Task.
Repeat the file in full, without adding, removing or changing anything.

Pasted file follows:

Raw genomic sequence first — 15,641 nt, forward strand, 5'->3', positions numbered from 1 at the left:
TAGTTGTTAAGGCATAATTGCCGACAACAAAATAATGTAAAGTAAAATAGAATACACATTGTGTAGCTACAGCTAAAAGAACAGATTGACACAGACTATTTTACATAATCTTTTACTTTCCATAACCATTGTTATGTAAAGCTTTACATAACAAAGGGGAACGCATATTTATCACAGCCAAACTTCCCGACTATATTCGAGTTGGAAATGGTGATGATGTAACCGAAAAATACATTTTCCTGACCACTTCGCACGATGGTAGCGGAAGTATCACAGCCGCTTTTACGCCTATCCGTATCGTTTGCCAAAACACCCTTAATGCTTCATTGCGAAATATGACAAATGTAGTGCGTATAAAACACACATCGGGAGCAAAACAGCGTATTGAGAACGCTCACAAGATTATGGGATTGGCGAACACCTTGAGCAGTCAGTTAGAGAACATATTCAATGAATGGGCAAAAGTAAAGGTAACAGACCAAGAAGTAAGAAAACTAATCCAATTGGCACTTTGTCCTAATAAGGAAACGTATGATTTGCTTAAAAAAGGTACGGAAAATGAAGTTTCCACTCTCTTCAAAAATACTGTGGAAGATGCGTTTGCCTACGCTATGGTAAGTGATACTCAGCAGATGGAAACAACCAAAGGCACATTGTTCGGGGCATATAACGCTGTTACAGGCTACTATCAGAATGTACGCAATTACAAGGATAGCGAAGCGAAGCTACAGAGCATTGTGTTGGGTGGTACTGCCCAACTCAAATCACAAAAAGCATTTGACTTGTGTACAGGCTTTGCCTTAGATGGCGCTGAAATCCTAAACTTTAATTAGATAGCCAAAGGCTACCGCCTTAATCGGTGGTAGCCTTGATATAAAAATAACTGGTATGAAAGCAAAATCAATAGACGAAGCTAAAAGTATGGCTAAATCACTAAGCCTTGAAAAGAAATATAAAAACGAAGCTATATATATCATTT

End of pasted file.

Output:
Raw genomic sequence first — 15,641 nt, forward strand, 5'->3', positions numbered from 1 at the left:
TAGTTGTTAAGGCATAATTGCCGACAACAAAATAATGTAAAGTAAAATAGAATACACATTGTGTAGCTACAGCTAAAAGAACAGATTGACACAGACTATTTTACATAATCTTTTACTTTCCATAACCATTGTTATGTAAAGCTTTACATAACAAAGGGGAACGCATATTTATCACAGCCAAACTTCCCGACTATATTCGAGTTGGAAATGGTGATGATGTAACCGAAAAATACATTTTCCTGACCACTTCGCACGATGGTAGCGGAAGTATCACAGCCGCTTTTACGCCTATCCGTATCGTTTGCCAAAACACCCTTAATGCTTCATTGCGAAATATGACAAATGTAGTGCGTATAAAACACACATCGGGAGCAAAACAGCGTATTGAGAACGCTCACAAGATTATGGGATTGGCGAACACCTTGAGCAGTCAGTTAGAGAACATATTCAATGAATGGGCAAAAGTAAAGGTAACAGACCAAGAAGTAAGAAAACTAATCCAATTGGCACTTTGTCCTAATAAGGAAACGTATGATTTGCTTAAAAAAGGTACGGAAAATGAAGTTTCCACTCTCTTCAAAAATACTGTGGAAGATGCGTTTGCCTACGCTATGGTAAGTGATACTCAGCAGATGGAAACAACCAAAGGCACATTGTTCGGGGCATATAACGCTGTTACAGGCTACTATCAGAATGTACGCAATTACAAGGATAGCGAAGCGAAGCTACAGAGCATTGTGTTGGGTGGTACTGCCCAACTCAAATCACAAAAAGCATTTGACTTGTGTACAGGCTTTGCCTTAGATGGCGCTGAAATCCTAAACTTTAATTAGATAGCCAAAGGCTACCGCCTTAATCGGTGGTAGCCTTGATATAAAAATAACTGGTATGAAAGCAAAATCAATAGACGAAGCTAAAAGTATGGCTAAATCACTAAGCCTTGAAAAGAAATATAAAAACGAAGCTATATATATCATTT